Ways to form healthy relationships in your twenties
Your twenties are supposed to be the greatest time of your life. You’re a newly-minted adult. Your entire future is in front of you. You’ve got the whole world at your feet. At least, that’s probably how you always imagined it would be, especially once you hit your teens and started chafing under your parents’ seemingly arbitrary household rules. But now you’re on your own, and the good times aren’t exactly rolling as you’d expected.
It’s hard. Sometimes, really hard. Maybe you’ve just graduated college and you’re trying to get your bearings in your new adult life. Or maybe you’ve just accepted your first big-time, grown-up job in a new town away from friends and family.
Whatever your particular circumstances, it takes time to find your footing in your new life, to make new friends, and find your place in the world. After all, odds are that, for the first time in your life, you no longer have school to surround you with peers who share similar goals, interests, and experiences.
But finding your independence doesn’t mean finding yourself alone. It’s an art and science to make friends and build relationships, but once you get the hang of it, it’s not all that tough. Indeed, the bonds you create in your twenties can be ones that last a lifetime.
Know What You Want
Being on your own, truly on your own, for the first time is straight-up scary. But you can’t let that rush you into making reckless, life-changing decisions, such as hurrying to get married or have a baby, just because you’re uncomfortable being alone. Although you may think this is a great way to improve your relationships in your twenties, it’s only a recipe for isolation in your future.
By getting familiar with the discomfort of being alone now, you’ll find plenty of time to take stock and figure out what you want for your life and relationships.
This, of course, includes all relationships, not just romantic relationships. The quality of your friend and family relationships matters too, and what is so exciting about this time in your life is that your friendships aren’t just based on chance anymore. It’s no longer just about who lives in your neighborhood or sits beside you in your homeroom. Now more than ever before, you get to choose who you want to surround yourself with.
So choose wisely. Figure out what makes you happy, and find the crew that will help you get there.
Getting What You Want
Of course, understanding what — and who — you want in your life is only the first step. Those experiences and relationships won’t just come to you or materialize out of thin air. You have to work for them.
This may involve making a plan and having a strategy. For example, if you are relocating for a new job, then take the time to negotiate your relocation benefits with your new employer. For example, your employer might compensate you for a house-hunting trip to your new town or defray the costs of buying or renting your new home.
Having the luxury to scope out the city and find the ideal neighborhood can be a terrific first step in settling into your new community. Take time during your house hunting trip to look at the amenities offered in any neighborhood that could help you meet others. Check out the clubs, activities, and entertainment you’ll have access to and start making new contacts.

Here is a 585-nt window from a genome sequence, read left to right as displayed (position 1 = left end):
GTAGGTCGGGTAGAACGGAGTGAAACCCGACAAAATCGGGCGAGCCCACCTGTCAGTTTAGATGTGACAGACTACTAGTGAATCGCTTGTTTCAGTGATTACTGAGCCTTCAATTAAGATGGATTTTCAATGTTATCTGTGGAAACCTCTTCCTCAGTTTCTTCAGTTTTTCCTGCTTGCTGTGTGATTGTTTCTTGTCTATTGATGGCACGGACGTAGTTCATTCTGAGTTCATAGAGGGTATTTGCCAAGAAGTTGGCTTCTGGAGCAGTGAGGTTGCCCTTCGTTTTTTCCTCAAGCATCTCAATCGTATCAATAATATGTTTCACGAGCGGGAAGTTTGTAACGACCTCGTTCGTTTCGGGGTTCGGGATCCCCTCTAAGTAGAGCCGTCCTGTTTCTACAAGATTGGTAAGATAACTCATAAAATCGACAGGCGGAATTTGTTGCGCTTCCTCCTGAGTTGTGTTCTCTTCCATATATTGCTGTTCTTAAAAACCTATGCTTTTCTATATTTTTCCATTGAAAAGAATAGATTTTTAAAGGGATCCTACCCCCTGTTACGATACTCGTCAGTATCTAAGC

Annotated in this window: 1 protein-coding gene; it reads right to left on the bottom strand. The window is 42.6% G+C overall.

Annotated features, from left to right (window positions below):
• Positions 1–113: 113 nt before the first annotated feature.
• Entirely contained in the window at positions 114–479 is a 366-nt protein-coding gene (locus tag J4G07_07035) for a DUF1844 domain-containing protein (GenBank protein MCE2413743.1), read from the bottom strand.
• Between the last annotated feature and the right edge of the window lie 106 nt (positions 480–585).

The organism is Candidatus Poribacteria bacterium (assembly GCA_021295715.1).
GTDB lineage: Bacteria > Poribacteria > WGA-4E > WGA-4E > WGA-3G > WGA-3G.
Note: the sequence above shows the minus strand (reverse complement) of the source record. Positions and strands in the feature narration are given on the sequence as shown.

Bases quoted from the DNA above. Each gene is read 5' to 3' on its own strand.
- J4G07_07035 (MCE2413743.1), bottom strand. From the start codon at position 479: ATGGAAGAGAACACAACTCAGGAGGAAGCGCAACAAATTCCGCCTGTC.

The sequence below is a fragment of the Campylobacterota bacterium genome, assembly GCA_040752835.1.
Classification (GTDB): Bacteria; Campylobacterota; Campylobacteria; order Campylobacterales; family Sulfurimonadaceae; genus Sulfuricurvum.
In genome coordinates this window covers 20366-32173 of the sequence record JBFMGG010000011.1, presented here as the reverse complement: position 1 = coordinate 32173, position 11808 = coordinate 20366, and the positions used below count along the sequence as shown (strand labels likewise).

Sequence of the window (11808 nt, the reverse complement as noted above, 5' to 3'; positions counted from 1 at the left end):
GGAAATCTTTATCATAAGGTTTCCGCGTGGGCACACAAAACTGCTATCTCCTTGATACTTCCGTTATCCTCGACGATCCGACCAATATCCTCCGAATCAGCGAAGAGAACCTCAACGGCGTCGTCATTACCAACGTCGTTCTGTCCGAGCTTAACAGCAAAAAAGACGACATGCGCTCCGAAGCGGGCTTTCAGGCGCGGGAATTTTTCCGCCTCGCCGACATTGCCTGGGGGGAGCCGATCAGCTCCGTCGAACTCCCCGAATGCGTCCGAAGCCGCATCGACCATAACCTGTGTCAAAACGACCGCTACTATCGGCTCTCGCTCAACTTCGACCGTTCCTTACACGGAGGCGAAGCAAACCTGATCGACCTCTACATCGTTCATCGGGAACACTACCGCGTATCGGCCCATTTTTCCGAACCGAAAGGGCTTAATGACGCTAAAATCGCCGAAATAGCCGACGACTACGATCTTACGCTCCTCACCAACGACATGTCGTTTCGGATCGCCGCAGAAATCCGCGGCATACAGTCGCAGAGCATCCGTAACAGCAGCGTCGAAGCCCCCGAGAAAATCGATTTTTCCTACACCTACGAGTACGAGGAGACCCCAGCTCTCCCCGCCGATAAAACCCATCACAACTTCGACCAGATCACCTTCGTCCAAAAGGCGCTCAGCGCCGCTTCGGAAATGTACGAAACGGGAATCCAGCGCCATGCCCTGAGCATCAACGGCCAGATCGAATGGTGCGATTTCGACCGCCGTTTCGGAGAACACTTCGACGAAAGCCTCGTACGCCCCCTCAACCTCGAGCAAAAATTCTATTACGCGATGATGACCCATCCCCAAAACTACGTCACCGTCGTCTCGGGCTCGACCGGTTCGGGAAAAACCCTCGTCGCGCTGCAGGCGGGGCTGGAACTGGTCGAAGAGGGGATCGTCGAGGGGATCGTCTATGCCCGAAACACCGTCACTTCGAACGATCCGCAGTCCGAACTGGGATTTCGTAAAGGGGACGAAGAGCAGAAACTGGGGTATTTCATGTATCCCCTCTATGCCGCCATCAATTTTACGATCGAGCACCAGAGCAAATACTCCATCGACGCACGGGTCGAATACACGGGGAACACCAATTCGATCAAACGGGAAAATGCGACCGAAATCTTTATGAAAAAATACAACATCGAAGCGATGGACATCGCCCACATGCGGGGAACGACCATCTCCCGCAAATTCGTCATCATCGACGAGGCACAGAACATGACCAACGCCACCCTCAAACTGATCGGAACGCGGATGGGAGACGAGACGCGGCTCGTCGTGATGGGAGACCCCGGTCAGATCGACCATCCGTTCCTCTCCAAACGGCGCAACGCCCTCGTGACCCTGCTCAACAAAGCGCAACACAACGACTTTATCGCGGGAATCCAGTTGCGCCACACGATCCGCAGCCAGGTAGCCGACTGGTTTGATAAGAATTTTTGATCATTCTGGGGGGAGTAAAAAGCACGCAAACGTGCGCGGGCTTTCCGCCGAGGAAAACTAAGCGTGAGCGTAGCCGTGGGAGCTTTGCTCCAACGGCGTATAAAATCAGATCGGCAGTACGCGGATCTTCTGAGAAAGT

Your future employer can help with this as well, especially if discounted memberships to gyms and other recreational centers are a part of your job benefits package.
If you’re relocating to a new town or city, it’s also a good idea to look into local support groups or mental health care. This is a good idea even if you’ve never experienced mental health challenges, but it’s imperative if you already do or have a history with them.
If you have a history of addiction, for example, a top priority would be to identify resources that enable you to connect with others who are also in recovery. Further, if you are a member of a traditionally marginalized group, such as the LGBTQ+ community, identifying the resources you will need to help you feel safe, accepted, and connected to your new city is especially important.
Of course, forging new relationships doesn’t mean getting rid of existing ones, especially those that are precious to you. However, whether you are relocating or not, moving into a new phase of life will inevitably mean that your relationships will change.
This can be a difficult transition, both for you and your loved one, especially if there are complicated circumstances, such as an anxiety or depressive disorder. Growing your romantic relationships will probably require some additional effort. One way to do this is through individual or couples therapy to ensure that you and your partner are healthy, happy, and moving toward a future that you both deserve.
Therapy is ideal for any couple facing a significant transition, but it’s especially important where certain mental and behavioral health challenges are involved, including depression, anxiety, and substance use disorders (SUD).
Your twenties might be the prime of life, but that doesn’t mean it’s easy, especially when it comes to making friends and forging relationships. However, if you take the time to learn what you want and need from the people you choose to surround yourself with, then you truly can begin to establish bonds that will sustain and enrich you for the rest of your life.
Guest post by Luke Smith
Tags: behavioral health, crossroads health, forming relationships, lake county, mental health, mental health awareness, mental health treatment, mental illness, relationships, relationships in your twenties, youth mental health